Gringo Maniac

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What drives a man to brave heavy rain and freezing temperatures? Love. Love for the tortilla. Love for the taco truck. And love for you, the fellow tortillaphile.

I also wanted to love Gringo Maniac — still do — but they aren’t making it easy.

There are a lot of things to respect about this taco truck at least. The menu truly is out there, with Thai satay tacos, Southwest Philly tacos, and egg foo yung burrito being just a few examples. The proprietor is friendly and gave good recommendations on which hot sauce — there are about fifteen to choose from — to use in my burrito.

So that is all good. This is clearly a shop run by tortillaphiles. Execution-wise, though, I can’t say the burrito did it for me.

I tried the tri-tip with garlic-butter rice which sounded like it could have some potential. You don’t see basmati rice in burritos too often after all. Maybe there’s a reason for that, at least if this was anything to go by. The rice was a mushy mess, with no trace of any garlic.

The preparation of the vegetables, too, left a little to be desired. There were multiple cilantro stems thrown in with the stuffing, which isn’t exactly pleasant to chew on. On a more positive note, the steak was tender and cut into proper sizes.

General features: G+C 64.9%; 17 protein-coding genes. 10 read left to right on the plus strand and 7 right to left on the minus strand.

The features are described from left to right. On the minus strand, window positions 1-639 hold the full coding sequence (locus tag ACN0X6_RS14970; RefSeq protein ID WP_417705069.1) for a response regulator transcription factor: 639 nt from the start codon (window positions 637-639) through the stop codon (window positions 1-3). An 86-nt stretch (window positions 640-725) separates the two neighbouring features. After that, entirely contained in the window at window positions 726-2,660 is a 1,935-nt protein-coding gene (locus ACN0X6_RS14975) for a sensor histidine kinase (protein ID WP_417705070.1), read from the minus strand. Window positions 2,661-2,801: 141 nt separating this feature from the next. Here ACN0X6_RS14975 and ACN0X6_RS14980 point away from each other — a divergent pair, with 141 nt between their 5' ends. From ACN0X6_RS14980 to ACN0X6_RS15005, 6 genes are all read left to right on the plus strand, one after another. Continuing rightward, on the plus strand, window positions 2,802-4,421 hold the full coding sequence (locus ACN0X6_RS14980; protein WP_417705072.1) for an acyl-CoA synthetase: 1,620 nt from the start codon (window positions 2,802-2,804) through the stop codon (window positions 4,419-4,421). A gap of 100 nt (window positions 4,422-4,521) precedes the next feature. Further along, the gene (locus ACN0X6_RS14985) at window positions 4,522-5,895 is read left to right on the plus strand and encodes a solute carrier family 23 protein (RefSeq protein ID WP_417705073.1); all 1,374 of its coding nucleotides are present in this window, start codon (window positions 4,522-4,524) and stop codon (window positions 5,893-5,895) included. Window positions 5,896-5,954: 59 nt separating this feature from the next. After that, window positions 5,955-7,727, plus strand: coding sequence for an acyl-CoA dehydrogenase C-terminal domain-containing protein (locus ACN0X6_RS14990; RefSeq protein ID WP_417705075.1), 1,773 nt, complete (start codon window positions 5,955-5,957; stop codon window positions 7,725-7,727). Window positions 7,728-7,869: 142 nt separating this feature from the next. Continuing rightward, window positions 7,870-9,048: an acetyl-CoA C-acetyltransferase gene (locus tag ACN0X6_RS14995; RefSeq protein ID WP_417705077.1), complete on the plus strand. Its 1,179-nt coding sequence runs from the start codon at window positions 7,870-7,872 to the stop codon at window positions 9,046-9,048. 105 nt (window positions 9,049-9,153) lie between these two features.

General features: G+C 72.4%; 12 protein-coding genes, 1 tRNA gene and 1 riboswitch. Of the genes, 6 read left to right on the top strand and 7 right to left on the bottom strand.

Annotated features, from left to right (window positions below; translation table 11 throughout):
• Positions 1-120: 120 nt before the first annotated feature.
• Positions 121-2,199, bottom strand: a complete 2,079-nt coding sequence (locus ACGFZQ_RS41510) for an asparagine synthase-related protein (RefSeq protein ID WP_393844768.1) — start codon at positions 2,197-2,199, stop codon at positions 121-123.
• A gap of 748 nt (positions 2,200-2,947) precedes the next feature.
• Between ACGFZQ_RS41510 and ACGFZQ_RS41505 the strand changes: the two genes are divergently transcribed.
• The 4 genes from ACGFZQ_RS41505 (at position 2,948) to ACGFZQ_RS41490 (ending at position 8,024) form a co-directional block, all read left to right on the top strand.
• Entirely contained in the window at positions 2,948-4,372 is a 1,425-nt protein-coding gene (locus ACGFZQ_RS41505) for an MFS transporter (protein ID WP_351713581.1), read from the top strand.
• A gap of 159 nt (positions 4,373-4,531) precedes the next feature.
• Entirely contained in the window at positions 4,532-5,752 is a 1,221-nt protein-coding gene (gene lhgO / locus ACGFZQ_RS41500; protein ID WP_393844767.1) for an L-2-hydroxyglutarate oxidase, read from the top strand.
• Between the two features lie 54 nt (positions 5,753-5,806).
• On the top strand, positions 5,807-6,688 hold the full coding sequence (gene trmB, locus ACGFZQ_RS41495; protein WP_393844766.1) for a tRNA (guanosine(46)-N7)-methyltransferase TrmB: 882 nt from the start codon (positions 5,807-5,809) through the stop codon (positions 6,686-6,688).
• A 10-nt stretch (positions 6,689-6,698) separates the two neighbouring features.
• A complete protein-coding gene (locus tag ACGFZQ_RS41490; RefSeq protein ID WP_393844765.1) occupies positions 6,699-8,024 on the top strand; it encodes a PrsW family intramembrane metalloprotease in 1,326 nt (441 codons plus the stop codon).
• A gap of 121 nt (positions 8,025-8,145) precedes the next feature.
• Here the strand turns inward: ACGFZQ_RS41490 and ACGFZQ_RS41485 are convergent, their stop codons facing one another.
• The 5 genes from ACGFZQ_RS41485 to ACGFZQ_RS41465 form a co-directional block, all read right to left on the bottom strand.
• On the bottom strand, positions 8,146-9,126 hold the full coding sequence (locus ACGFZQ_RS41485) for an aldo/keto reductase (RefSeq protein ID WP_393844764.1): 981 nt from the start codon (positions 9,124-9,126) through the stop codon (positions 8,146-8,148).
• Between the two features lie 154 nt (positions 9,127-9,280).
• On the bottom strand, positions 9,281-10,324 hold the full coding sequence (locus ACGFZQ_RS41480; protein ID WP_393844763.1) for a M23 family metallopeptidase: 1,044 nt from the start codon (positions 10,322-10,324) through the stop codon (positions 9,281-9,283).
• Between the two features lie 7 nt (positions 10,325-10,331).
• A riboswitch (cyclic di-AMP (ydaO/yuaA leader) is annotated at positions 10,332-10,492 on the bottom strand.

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The true nail in the coffin was the lack of flavors. This would have been pretty tame had I chosen not to go with a sauce. The purveyor’s recommendation was Porki, a very good sauce, but not something that should be the only flavor.

Adding insult to injury, the burrito wasn’t particularly well wrapped and proceeded to leak almost straight away. Oi.

But you know what? I’ll be back. I am hoping this was just an off-day. This is a place I want to love. The menu is inspiring and the service friendly enough for Gringo Maniac to deserve a second chance.

This post is part of Tortillaphilia, a category for those with a special relationship with anything tortilla related!

Ramirez Mexican Store

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Everybody needs a safe space, and for a tortillaphile, that space is Ramirez’s Mexican Store. Ramirez takes care of you. Lets you offload. Unwind. Eat a burrito.

And oh does Ramirez know its burrito.

You get your regular choices here, and there certainly is nothing wrong with picking the basics. Carne asada, carnitas… They’re all good. But if you want to try something actually spectacular, we’d be hardpressed not to recommend the chile relleno.